Art by © Carole Kabrin, 2018
Used with Permission
There are two reflections for this feast
1 John 1:5-2:2 Matthew 2:13-18
Today is the feast of the Holy Innocents. This feast calls us to remember that King Herod, in order to jealously preserve and wield his power, massacred the young boys of Bethlehem. It was one man’s attempt to silence God. Rather than ask what might be the message of the newborn king, Herod walled off his heart, and sought to destroy anyone who might challenge his reign. Herod sought to maintain the status quo by exerting his strength without questioning the expense of violence.
The Gospel tells us that God spoke to Joseph and said: “Rise, take the child and his mother and flee to Egypt.” The holy family was saved not through angel songs, Christmas stars, and pageantry, but through the burdens and the trials of traveling as refugees. They were forced to leave their homeland because of political power and to travel to a land where their people had once been slaves. Celebrating Passover while in Egypt must have been an unexplainable event for them.
This Gospel story has a very clear message for us today. If we watch the news, we hear of many refugee families traveling many miles to the United States for safety and a new life. The “lucky” ones are not refused, but while being processed are held in detention camps that were not built for families and which provide hopefully some basic nourishment, but no comfort, little care, and inadequate medical oversight. And we consider it a plus because the children are no longer taken from their parents.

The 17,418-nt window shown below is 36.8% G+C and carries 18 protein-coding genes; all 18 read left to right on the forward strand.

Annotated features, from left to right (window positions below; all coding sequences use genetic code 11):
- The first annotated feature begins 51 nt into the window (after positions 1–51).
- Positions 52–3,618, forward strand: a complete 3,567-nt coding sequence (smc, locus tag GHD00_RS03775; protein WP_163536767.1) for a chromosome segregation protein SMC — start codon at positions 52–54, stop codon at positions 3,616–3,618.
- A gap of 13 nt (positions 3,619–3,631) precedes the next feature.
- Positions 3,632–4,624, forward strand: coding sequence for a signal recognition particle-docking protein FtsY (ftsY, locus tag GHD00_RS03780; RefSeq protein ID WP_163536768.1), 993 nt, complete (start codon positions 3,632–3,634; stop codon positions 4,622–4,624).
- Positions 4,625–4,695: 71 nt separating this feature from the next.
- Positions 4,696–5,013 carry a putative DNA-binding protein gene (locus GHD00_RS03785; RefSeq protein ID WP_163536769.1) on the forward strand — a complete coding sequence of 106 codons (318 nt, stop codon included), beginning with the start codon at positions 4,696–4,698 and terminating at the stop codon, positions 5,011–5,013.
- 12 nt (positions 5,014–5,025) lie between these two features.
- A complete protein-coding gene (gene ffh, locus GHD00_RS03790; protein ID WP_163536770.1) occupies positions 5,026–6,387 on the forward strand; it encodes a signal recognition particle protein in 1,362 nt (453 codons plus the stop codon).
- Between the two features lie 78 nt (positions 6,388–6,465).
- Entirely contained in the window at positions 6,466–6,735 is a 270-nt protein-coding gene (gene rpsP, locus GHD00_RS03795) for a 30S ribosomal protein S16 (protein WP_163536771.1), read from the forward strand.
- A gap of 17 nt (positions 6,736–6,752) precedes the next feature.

Therefore, as we remember the Holy Innocents, let us remember the innocent sisters, brothers, cousins, friends, schoolmates, and all the other children who have died in El Salvador, Guatemala, and Honduras because they were unable to escape the gangs, the death squads, or the dangers of the flight for security. Let us also remember that recently two children have died in our custody of dehydration, fatigue, and malnourishment. The officials are questioning how it happened that in a land where medical care is touted as outstanding, two refugee children could not be evaluated and saved.
Are we ashamed as Americans? Do we like Rachel weep for the children? Unfortunately, it is possible for us to celebrate Christmas without noticing that Maria, José, and Jésus are being held in a Texas camp. We talk about a wall as though refusal of immigrants is the definition of a good immigration policy. We become single issue people, concerned for our own jobs, homes, comfort and do not attend to what is happening to our global neighbors or even to the animal migration patterns. It is time to be like Rachel, we should not be consoled.
Pope Pius XII reminds us: The migrant Holy Family of Nazareth, fleeing into Egypt, is the archetype of every … migrant, alien and refugee of whatever kind who, whether compelled by fear of persecution or by want, is forced to leave his native land, beloved parents and relatives, close friends, and to seek a foreign soil.” Exsul Familia Nazarethana (1952)